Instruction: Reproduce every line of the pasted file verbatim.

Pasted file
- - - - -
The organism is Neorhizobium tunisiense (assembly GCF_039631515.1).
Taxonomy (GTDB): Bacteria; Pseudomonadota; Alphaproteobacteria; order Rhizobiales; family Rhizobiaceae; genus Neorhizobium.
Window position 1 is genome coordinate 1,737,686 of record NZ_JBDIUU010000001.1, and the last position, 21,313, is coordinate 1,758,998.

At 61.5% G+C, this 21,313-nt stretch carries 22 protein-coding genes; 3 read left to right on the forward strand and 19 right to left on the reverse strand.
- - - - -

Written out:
The organism is Neorhizobium tunisiense (assembly GCF_039631515.1).
Taxonomy (GTDB): Bacteria; Pseudomonadota; Alphaproteobacteria; order Rhizobiales; family Rhizobiaceae; genus Neorhizobium.
Window position 1 is genome coordinate 1,737,686 of record NZ_JBDIUU010000001.1, and the last position, 21,313, is coordinate 1,758,998.

At 61.5% G+C, this 21,313-nt stretch carries 22 protein-coding genes; 3 read left to right on the forward strand and 19 right to left on the reverse strand.